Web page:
The Secretary of Defense has lifted a ban that prohibited women from openly serving in combat roles in the military, NPR is reporting. Secretary Leon Panetta made the decision on the recommendation of the Joint Chiefs of Staff, who suggested overturning a 1994 rule that bans women from being assigned into certain ground combat roles. However, women have at times served in those roles anyway, and furthermore, being excluded from those positions have held women back from rising in the ranks through the military. Servicewomen have repeatedly sued the Pentagon to fight the exclusionary policy. Last year, the Pentagon changed policies which opened up 14,000 additional positions to women; the military has until January 2016 to pursue a justification for continuing to exclude women from ground combat.
I know we have many ex-military members who read The Frisky. Let us know what you think in the comments! [NPR] [Photo: Getty]
Fox News contributer Liz Trotta would like to clear up a few things. First of all, when she spoke on the Pentagon’s decision to officially open up more combat positions to women and said women in the military should “expect” to be raped by their male comrades, she “certainly did not” mean all military men. Just most of them! Okay, okay, just some of them. Well, that part isn’t clear either. The point is, men have testosterone, “testosterone rules,” ipso facto, testosterone makes men rape-y. Whatcha gonna do?
But anyway, this discussion is all besides the point. The real focus of our ire here should not be on Liz Trotta, Liz Trotta says. It should be on feminists and The New York Times.
Oh, if only I were making this up. Keep reading »
“I want to create every opportunity for women to be able to serve this country … but I do have concerns about women in front-line combat. I think that could be a very compromising situation, where people naturally may do things that may not be in the interest of the mission because of other types of emotions that are involved. It already happens, of course, with the camaraderie of men in combat, but I think it would be even more unique if women were in combat. And I think that’s not in the best interests of men, women or the mission.”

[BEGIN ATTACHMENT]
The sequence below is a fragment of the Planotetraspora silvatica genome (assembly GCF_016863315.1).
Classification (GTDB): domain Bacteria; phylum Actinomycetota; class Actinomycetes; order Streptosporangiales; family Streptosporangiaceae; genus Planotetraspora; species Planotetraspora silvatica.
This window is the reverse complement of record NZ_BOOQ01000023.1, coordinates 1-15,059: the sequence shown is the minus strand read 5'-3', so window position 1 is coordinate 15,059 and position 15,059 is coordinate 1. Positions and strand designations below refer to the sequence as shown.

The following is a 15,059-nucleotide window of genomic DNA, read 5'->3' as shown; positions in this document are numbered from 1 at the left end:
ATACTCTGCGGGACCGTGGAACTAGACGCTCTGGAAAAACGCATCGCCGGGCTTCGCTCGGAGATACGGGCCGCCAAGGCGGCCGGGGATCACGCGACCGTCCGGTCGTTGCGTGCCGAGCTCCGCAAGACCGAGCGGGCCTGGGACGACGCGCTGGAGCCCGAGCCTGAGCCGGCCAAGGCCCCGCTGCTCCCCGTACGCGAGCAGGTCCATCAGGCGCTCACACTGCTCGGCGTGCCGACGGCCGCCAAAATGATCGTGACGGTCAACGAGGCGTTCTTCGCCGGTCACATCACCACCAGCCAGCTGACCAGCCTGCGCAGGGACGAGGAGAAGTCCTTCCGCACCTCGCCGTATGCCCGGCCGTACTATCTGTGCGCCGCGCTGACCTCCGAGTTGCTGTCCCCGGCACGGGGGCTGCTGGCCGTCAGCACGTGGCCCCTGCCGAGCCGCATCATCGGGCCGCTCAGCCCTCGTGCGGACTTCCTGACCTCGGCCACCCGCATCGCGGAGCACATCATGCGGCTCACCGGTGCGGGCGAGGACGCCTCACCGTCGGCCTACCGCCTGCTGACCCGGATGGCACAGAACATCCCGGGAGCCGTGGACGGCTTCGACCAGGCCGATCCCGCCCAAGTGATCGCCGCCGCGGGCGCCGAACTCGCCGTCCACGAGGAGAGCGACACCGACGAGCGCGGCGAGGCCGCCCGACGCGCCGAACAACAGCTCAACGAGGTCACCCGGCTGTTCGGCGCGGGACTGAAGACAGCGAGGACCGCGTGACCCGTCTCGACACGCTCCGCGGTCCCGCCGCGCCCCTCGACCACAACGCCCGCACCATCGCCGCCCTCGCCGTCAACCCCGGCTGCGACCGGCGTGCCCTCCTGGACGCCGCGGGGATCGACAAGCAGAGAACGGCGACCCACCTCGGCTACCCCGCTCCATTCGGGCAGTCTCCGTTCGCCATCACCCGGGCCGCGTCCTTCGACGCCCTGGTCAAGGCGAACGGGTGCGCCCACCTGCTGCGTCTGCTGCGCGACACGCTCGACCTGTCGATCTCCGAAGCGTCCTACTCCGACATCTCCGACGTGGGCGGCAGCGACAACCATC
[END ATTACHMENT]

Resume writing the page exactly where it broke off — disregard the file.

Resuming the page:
Yesterday the Pentagon announced new rules that will open up 14,000 more positions for women in the military that put them closer to combat positions, like missile launcher crew members and tank mechanics. The new rules go into effect this summer. But Sen. Rick Santorum told CNN’s John King he’s not too sure us ladies would be able to handle combat roles because of “other types of emotions” getting in the way, whatever that means. Fear? Having a sadz because of our periods? Does it matter? Keep reading »
Women soldiers should be allowed to serve in combat alongside male soldiers, a military commission is set to recommend in March. Presently, women soldiers are not allowed to be assigned to combat roles out of concerns they have weaker physical abilities, yet women can be attached to units that do fight in combat. Therefore, military experts say, women are already technically fighting in combat through that “loophole.” But because women soldiers are not recognized for doing so, the experts continue, they are falling behind in their military careers. According to the investigatory commission, which was established by Congress and the White House, the military has been concerned that “women in combat impede mission effectiveness because they cannot handle the same equipment or tolerate the same physical stress as men.” Yet experts say those concerns were based on more traditional modes of warfare where physical strength perhaps was more important. More modern warfare, some experts say, places less emphasis on physical strength and in any case, the women who have fought in combat through the “loophole” have done so quite capably. Keep reading »